Wednesday, February 10, 2010

Class Log 2/10/2010

Is it possible for someone to be connected to a place and not feel a responsibility towards it and the surrounding world? We began today's discussion by reading from Kolbert, page 60, and discussing how little people in America today tend to notice the world around them. There are certainly exceptions, such as the Citizen Science Center at Beaver Creek Reserve, but the spread of cities has made it really difficult for people to make connections with specific places, as has been common at other times and places.

From there, we dove into the transportation section of 2008 CNT report.

Most of the general "readability" issues in the section were in regards to the large volume of numbers present. Laura thought it would help to have more examples of the actual equations used. Jason liked the tables, but felt charts or graphs would be useful as well. A number of people also suggested that a better system of explaining what everything actually meant was needed - for example, having a mini conclusion at the end of every section. Problems were also found with the conclusion that is given; Wally pointed out that it begins with a number never before seen, despite the standard rule of not giving new information in conclusions. Finally, Professor Hale pointed out that the transportation section is just one part of a much larger document. Formatting, style of conclusion, etc., ought to be the same throughout the entire document.

At some point, we also went into a discussion of the actual methods and data of the survey. The biggest complaint was with the category of "university-related travel by personal vehicles." This began with Teresa's comment that the difference between university-related travel and commuting ought to be better defined, and I added that knowing exactly what university-related travel consisted of would help both and those taking the survey. At this point, Professor Hale pointed out that breaking down the numbers into smaller categories would also help individual colleges within UWEC determine their carbon footprints. The problem with lack of data regarding air travel was also brought up, at which point Robyn explained that trying to find it would have meant going through four large filing cabinets full of data, which there simply wasn't time to do. Hopefully this year, and in future years, we'll be able to collect data directly from Fox World Travel instead.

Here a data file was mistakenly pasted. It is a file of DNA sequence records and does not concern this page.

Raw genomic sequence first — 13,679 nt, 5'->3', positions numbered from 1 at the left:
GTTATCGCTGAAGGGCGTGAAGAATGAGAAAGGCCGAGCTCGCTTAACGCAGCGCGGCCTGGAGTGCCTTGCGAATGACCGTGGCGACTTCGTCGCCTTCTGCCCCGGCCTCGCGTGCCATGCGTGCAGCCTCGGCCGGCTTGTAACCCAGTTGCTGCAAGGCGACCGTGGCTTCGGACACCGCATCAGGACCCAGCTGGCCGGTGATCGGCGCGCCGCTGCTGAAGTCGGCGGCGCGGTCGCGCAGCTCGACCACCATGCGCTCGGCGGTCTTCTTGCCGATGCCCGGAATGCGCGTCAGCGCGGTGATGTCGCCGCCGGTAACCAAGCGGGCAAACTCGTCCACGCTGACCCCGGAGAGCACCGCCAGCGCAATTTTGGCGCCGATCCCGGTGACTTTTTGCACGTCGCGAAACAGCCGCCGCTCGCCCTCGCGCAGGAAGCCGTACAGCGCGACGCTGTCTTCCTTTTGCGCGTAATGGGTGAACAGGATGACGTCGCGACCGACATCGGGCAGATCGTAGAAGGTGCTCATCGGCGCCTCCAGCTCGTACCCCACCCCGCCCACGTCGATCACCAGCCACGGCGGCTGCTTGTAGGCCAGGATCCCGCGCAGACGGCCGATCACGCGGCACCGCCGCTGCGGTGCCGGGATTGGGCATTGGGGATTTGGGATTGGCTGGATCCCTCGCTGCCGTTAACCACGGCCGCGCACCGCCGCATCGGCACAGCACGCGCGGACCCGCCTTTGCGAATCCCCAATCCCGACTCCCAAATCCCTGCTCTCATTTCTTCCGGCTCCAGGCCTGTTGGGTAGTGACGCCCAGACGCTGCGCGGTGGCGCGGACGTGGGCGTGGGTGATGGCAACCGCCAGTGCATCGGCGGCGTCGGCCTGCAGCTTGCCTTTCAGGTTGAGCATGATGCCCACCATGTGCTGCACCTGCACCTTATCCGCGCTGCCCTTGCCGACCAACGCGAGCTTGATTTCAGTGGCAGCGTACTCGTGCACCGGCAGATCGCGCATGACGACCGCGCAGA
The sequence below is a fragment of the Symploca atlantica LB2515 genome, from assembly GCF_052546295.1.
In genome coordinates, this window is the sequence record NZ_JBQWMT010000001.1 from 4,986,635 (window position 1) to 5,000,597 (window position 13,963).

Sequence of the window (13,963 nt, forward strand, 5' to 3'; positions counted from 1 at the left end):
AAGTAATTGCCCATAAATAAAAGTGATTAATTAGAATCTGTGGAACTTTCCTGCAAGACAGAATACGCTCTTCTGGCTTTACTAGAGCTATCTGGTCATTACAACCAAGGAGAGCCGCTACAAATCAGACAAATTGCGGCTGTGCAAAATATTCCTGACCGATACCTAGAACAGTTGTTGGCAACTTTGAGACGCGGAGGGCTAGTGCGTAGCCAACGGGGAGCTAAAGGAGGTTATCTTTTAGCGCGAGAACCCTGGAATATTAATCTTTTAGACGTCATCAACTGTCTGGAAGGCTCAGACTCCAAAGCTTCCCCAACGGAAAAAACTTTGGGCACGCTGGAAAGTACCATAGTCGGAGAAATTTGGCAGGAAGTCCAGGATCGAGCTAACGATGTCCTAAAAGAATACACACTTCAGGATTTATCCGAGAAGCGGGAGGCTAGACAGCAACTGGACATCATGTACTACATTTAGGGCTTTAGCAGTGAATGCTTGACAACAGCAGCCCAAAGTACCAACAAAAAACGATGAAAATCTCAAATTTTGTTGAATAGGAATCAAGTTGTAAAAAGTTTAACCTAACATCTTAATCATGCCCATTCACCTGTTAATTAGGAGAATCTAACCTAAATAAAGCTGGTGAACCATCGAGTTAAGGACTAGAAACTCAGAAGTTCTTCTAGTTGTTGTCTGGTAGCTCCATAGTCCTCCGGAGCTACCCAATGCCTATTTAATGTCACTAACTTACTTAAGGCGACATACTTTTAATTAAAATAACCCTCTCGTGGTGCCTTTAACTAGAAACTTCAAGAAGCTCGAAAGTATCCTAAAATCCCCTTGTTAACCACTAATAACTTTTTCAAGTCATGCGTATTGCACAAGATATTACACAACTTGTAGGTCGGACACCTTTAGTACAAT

At the end of the class period, we also briefly discussed our findings about other campus' surveys. A fair number of far more in-depth analyses have already been posted, and the rest likely will be soon. As such, I won't bother to post here the very brief summaries presented in class, but will instead end this post simply by reminding everyone to register for the Clean Air Cool Planet Carbon Calculator and download the Campus Carbon Calculator spreadsheet. Professor Hale has also suggested reading the New York Times "Ecopsychology" article. See you Monday!


  1. Thank you, Heather, for a great job! I especially appreciate the embedded links. If any of you want to chime in with additions from your own notes, please do so!

  2. One thing that I want to add in relation to clarity: we did attempt to define what "university-related travel with personal vehicle" included in the survey.

    The survey question was phrased like this: In a typical year, how many miles do you travel (round-trip) for University-related business (i.e. conferences, meetings, teaching, research)? ONLY include mileage from personal vehicles and/or airlines.

    There are other purposes, but it we felt that these were the most important and easily quantifiable.

    Transportation group, you have the most challenging task!


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